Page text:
Nancy Addison Altman (March 21, 1946[1] – June 18, 2002), also known as Nancy Addison, was an American actress noted for her appearances in soap operas. She first attracted notice for playing Kit Vestid on the television soap opera Guiding Light for five years beginning in 1969. She is best known for her role as Jillian Coleridge on the soap opera Ryan's Hope which she played for over twelve years beginning with the show's premiere in 1975. She left the show in early 1988 but returned for its final episodes in 1989.

Nancy Addison
Nancy Addison.jpg
Nancy Addison Altman

(1946-03-21)March 21, 1946
DiedJune 18, 2002(2002-06-18) (aged 56)
New York City, U.S.
Other namesNancy Addison-Altman
Years active1970–1997
Spouse(s)Clinton Dunn
(m. 19??–1975)
Daniel Goldfarb
(m. 1982; died 2002)


Born in New York City, Addison studied under Sanford Meisner at the Neighborhood Playhouse.

Addison's first soap opera role was Kit Vestid on Guiding Light which she played from 1969 to 1974. In 1975, she debuted on the new ABC soap opera Ryan's Hope in the role with which she is most identified, Jillian Coleridge. Addison played the role for over twelve years until she decided to leave in late 1987, and made her final appearance in January 1988. She returned briefly a year later to reprise the role of Jill for the show's final episodes. Later in 1989, she moved into the role of Marissa Rampal on All My Children. Addison portrayed Deborah Brewster Alden from 1993 to 1995 on Loving, and in 1995 played the same role on The City.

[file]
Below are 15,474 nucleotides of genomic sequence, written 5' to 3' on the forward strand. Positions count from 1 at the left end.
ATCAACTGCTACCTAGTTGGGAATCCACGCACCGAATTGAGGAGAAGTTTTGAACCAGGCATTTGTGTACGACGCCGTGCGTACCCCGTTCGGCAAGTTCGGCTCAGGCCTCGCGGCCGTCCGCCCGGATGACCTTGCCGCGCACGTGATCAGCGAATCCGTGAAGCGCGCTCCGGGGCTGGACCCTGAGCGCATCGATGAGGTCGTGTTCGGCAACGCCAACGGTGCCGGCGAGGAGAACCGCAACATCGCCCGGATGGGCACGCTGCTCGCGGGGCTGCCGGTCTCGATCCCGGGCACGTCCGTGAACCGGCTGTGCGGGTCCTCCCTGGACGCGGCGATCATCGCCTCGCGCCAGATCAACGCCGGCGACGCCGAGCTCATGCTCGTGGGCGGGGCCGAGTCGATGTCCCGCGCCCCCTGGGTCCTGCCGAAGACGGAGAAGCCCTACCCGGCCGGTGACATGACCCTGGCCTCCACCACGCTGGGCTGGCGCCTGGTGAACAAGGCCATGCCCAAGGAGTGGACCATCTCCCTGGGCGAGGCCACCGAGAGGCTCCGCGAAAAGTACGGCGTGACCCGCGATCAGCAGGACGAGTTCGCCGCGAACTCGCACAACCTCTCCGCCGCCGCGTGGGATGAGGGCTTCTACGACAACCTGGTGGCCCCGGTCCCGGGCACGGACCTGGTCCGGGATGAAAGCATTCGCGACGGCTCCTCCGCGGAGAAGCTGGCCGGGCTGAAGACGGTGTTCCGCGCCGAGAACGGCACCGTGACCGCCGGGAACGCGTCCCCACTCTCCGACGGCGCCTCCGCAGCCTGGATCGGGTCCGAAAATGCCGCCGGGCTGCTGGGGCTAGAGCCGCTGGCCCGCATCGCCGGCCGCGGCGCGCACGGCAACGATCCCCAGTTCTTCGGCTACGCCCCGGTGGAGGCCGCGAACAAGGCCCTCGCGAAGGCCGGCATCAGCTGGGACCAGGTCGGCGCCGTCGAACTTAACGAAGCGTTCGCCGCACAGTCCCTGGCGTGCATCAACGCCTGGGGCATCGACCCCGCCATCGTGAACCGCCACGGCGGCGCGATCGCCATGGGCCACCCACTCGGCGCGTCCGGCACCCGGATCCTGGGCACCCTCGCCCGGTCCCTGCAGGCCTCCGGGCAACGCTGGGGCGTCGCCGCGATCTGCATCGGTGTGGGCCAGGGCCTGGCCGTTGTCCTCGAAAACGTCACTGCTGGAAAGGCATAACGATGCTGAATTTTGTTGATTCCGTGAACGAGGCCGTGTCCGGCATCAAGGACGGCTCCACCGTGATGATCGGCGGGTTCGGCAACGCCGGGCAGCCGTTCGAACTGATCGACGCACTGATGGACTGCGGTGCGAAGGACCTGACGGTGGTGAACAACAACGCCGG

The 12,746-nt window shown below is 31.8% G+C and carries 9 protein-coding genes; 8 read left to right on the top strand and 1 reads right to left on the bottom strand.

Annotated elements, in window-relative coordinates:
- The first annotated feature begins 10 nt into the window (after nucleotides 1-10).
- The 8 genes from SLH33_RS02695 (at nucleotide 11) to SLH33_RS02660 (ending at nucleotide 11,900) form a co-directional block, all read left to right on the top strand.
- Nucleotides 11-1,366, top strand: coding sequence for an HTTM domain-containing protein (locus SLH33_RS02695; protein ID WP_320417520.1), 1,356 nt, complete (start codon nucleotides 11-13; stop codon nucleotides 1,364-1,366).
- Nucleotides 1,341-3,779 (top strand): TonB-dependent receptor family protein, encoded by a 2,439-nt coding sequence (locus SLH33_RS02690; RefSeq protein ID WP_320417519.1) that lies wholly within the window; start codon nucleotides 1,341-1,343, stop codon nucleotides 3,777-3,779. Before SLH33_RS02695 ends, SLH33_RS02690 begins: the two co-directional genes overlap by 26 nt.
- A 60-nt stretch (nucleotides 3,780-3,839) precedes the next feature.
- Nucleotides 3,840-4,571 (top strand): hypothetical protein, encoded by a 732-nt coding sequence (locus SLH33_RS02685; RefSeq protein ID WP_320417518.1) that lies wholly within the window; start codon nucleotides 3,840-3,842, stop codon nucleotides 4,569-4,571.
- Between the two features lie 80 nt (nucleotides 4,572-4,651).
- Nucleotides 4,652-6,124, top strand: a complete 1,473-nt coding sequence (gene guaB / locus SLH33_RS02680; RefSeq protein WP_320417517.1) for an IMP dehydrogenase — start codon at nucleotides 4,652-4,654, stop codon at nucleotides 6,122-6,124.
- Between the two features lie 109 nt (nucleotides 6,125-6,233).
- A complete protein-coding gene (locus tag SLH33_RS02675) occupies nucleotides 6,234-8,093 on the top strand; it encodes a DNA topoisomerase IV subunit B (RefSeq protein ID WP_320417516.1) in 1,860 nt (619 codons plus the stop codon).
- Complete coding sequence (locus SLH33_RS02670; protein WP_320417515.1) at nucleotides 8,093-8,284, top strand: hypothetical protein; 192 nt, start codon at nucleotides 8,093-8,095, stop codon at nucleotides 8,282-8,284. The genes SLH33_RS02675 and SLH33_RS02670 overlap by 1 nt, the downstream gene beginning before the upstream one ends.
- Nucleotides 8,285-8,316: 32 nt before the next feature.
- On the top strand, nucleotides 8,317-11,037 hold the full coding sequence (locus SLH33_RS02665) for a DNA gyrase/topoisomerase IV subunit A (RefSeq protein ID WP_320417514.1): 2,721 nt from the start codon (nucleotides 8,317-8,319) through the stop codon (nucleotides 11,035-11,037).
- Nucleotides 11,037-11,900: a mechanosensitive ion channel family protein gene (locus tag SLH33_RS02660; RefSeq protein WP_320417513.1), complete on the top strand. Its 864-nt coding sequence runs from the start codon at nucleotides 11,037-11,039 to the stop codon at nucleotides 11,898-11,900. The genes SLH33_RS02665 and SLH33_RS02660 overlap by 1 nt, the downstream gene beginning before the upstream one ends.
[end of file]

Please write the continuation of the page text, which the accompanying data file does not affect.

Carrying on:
Addison co-starred with James Coburn in the three-part television mini-series The Dain Curse (1978). She also appeared in Somewhere, Tomorrow (1983), Baby Me (1988) and the long-running television series Law & Order in different roles on various episodes.

Personal lifeEdit

Twice married but childless, Addison volunteered a great deal of her time working with children with HIV/AIDS.

Illness and deathEdit

In 1999, she was diagnosed with cancer of her adrenal gland and bronchial tubes, which claimed her life in 2002 in New York City, aged 56. She was survived by her second husband, Daniel Goldfarb.


  1. ^ Born 1946 as per Social Security Death Index website; accessed August 20, 2014.

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